2019’s biggest hits and misses:
Hit: Call of Duty soft reboot It might be nostalgia goggles or misremembered experiences, but Call of Duty 4: Modern Warfare was a fantastic game. The campaign was intense and gripping the whole way through, and paved the way for Call of Duty campaigns for the next 10 years. The multiplayer was razor sharp as well, and it all coalesced into close to a perfect package (surprising given the relative weakness of Call of Duty 3 the year before). I talk about this because it has essentially been rebooted this year as Call of Duty: Modern Warfare, and while I expected something rote and dull like we’d been seeing the last few entries — 2018’s Black Ops 4 had so little personality it couldn’t even manage a single player campaign — we got bombast and character and engaging setpieces, and that hit of nostalgia from characters I’d enjoyed the presence of 12 years ago. Well done, Call of Duty; now let’s see if you can carry that momentum forward.
Miss: Mario Kart: World Tour I don’t think you could cram more things that worry and upset me into a video game if you tried. When I first heard Nintendo was expanding to mobile games, I was thrilled. Then we got Miitomo, which was… weird, but not totally an antithesis to what Nintendo was all about. We had Tomodachi Life not too long before and so a strange but charming communication app didn’t horrify me. No, the horror hit when Animal Crossing: Pocket Camp came out, and I saw possibly my favourite Nintendo franchise start beating the microtransactions horse. I tried to convince myself that arbitrary timers were the same thing as waiting day by day like the real Animal Crossing. I tried to say that Leaf Tickets were fine. Eventually I stopped trying to force myself to believe in this dead mobile Animal Crossing dream and I said, out loud in a pristine meadow under a magnificent azure sky, “please, Nintendo. Don’t screw Mario Kart up. Just let me race.” A dove flew overhead and I took it as a sign: a sign that someone, somewhere heard my desperate plea. Then Mario Kart: World Tour came out with auto driving and a subscription model. Goodbye everyone.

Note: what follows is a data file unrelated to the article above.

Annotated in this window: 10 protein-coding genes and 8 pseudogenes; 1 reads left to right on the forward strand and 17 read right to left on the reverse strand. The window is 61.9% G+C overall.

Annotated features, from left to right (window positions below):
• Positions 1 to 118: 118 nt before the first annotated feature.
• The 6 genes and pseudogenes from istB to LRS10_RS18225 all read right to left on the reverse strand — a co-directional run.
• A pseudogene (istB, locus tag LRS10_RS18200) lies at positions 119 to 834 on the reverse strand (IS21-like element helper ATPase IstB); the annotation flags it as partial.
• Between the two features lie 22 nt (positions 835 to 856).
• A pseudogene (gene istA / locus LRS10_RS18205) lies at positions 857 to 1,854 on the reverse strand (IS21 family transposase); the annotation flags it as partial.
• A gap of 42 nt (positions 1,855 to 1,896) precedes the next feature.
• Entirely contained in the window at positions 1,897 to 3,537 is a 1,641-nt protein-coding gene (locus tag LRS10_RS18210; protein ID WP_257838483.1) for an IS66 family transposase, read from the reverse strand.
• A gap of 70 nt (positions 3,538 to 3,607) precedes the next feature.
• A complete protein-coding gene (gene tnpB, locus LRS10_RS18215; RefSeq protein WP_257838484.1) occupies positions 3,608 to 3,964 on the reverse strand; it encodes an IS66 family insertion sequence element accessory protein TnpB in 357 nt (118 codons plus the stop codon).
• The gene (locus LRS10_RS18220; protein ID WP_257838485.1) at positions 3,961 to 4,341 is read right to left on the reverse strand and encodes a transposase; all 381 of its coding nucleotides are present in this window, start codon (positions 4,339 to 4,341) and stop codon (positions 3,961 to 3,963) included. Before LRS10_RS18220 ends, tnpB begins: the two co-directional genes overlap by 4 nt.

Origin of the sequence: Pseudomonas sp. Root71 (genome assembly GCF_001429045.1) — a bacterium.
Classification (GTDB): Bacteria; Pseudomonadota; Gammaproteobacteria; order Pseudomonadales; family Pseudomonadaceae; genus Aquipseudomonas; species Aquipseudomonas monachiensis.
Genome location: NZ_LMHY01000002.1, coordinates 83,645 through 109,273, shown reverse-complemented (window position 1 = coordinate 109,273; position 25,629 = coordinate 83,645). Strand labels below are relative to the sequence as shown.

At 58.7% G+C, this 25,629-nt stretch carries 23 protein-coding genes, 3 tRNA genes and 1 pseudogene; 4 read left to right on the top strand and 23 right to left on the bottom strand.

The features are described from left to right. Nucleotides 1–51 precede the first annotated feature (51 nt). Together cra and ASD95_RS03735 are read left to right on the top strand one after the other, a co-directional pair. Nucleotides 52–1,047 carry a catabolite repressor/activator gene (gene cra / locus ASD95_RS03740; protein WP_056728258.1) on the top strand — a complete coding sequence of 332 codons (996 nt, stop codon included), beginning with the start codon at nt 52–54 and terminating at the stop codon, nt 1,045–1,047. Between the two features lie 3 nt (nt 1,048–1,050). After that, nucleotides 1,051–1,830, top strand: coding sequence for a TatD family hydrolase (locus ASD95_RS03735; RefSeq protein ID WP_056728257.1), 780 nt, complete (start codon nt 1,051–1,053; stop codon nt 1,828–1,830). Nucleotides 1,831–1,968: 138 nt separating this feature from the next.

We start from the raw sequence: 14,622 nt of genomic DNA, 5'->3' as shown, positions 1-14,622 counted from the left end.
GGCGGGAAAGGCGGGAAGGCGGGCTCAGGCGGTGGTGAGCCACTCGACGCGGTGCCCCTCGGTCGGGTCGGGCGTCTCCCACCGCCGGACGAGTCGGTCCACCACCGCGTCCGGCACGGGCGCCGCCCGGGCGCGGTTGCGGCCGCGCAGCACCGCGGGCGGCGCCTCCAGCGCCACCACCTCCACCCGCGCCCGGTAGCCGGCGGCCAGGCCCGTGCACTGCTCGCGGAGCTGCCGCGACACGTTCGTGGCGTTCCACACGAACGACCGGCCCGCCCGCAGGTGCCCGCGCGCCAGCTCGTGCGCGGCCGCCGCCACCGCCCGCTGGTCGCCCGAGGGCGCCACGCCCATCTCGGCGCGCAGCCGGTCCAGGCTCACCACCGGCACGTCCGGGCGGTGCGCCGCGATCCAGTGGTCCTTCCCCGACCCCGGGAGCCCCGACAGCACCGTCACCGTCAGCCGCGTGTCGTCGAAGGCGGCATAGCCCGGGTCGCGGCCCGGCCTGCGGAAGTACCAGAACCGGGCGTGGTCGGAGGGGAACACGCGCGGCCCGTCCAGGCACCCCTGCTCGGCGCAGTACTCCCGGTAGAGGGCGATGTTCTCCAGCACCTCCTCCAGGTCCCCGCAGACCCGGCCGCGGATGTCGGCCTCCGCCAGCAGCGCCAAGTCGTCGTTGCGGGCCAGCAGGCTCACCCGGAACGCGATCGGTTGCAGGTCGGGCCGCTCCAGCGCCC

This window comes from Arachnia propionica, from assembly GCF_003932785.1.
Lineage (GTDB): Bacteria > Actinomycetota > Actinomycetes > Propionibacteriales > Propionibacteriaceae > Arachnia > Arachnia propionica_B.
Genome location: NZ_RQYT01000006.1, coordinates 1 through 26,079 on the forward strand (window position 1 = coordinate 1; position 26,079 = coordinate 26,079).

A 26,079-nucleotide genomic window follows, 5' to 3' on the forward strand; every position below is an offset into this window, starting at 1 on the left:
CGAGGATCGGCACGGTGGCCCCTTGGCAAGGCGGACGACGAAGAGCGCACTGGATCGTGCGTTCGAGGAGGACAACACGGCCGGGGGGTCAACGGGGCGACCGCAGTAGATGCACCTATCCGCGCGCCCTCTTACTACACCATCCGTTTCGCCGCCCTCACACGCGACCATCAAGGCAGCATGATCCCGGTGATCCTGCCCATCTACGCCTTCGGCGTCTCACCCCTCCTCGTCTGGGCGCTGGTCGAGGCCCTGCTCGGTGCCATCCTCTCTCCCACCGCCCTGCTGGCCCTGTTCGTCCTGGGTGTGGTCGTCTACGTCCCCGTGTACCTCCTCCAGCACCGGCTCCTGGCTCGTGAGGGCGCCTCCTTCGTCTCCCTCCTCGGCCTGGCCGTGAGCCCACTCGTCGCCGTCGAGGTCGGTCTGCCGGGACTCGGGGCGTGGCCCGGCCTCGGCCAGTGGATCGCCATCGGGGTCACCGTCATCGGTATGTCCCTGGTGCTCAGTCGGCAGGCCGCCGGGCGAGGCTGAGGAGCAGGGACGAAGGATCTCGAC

Hit: Nintendo Switch Lite I absolutely love the Switch. I don’t think I’ve owned a console that’s inspired me so much — it’s an actual console experience in a handheld format. No longer are PS2 owners getting the proper Harry Potter and the Chamber of Secrets experience while us Game Boy players get a weird knockoff (yes, I’m still bitter 20 odd years later). The Switch Lite eliminates the Switch’s inherent local multiplayer goodness, since it won’t display on your TV or easily dispense any detachable controllers, but hey, The Legend of Zelda: Breath Of The Wild, Super Mario Odyssey and Xenoblade Chronicles 2 were never multiplayer anyway. Instead, you just get that aforementioned actual console experience in a handheld format, but now it’s at a more accessible price, even more portable, and with some absolutely beautiful build quality. The Switch Lite is a fantastic little bit of plastic.
Miss: E3 Downsizing Many will decry the many problems that E3 has. It’s too big and self-important, it’s tough on developers, and it’s out of touch with the way that people enjoy and experience games. All of these are valid criticisms, and need addressing — but I’ll be damned if I don’t enjoy a good spectacle every so often. The somewhat uniquely Australian experience of staying up until 3am every night for a week to catch the big flashy press conferences, hanging out with friends to bash the awkward scripted entertainment, and seeing the big games of the year ahead is absolutely great fun. This year we lost EA to a long-form stream discussing games we already knew about, and we lost Playstation to… absolutely nothing, with Sony completely avoiding any E3-timed content, hosting its Days of Play direct stream a few weeks prior. It’s not that E3 is necessarily essential to gaming culture, but it’s been such a big part of my experiences for as long as I can remember, and it’s tough to think about abandoning the good times.